The editor seems reluctant to use the word.

What say you?

 
 

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1969 C-47 flight, Vietnam to Hong Kong, emergency landing at Kai Tai . . .

The information in italics below was extracted from an Internet site. For an interesting read of Hong Kong and its airport, click here.

“The government of Hong Kong said Tuesday that a second cruise terminal would be built at the southern tip of the old Kai Tak Airport runway. Closed in 1998 when a new airport was built on an outlying island, the Kai Tak runway was famous among pilots because it required them to navigate planes through mountains and high-rise buildings before landing on the needle-like strip, which led right into the eastern center of Victoria Harbor.”

hkfly4-thumb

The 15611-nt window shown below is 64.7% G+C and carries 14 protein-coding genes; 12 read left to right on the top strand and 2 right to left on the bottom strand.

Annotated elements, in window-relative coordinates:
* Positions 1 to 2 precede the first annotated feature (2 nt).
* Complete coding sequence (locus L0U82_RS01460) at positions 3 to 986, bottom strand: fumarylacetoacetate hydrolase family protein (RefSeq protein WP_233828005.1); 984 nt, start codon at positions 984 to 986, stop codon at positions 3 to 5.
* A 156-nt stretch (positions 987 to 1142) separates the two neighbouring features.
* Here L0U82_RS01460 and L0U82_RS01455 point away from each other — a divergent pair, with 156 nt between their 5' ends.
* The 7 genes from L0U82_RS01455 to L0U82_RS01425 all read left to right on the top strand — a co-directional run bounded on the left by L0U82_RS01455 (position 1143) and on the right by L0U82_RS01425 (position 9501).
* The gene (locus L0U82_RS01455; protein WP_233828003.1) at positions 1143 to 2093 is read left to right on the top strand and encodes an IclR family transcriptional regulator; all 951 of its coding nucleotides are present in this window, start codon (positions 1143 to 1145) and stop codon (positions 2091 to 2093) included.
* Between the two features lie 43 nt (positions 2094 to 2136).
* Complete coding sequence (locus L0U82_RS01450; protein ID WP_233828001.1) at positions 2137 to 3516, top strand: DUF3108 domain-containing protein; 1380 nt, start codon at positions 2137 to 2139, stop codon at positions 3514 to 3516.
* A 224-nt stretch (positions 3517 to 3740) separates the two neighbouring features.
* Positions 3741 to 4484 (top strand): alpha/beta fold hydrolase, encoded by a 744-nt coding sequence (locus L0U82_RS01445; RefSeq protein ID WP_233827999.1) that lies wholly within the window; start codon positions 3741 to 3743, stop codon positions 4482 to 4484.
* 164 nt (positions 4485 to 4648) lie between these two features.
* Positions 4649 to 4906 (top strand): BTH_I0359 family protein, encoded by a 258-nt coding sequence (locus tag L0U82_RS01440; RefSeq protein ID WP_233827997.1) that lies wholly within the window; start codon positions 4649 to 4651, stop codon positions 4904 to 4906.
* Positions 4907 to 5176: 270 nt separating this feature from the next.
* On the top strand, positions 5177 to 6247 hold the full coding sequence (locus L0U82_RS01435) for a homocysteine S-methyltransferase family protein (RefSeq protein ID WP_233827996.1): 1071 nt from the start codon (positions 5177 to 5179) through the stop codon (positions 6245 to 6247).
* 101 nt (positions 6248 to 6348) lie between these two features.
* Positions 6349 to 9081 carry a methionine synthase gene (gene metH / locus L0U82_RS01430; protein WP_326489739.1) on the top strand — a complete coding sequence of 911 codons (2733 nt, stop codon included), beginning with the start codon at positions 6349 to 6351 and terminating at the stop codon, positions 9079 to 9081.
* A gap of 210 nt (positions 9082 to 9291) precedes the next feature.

Way back in 1969, early on a Saturday morning with the Vietnam conflict in full sway, a twin-engine cargo aircraft, a prop-driven C-47, produced by the Douglas Aircraft Corporation sometime in the late 1930s or early 1940s, was enroute to the city of Hong Kong, just off the coast c-47 douglas skytrainof mainland China. On board the aircraft were its crew and six US Air Force military personnel, all looking forward to an early arrival and an overnight stay in the city, with adequate time for shopping, dining and sightseeing before returning to Da Nang late on Sunday.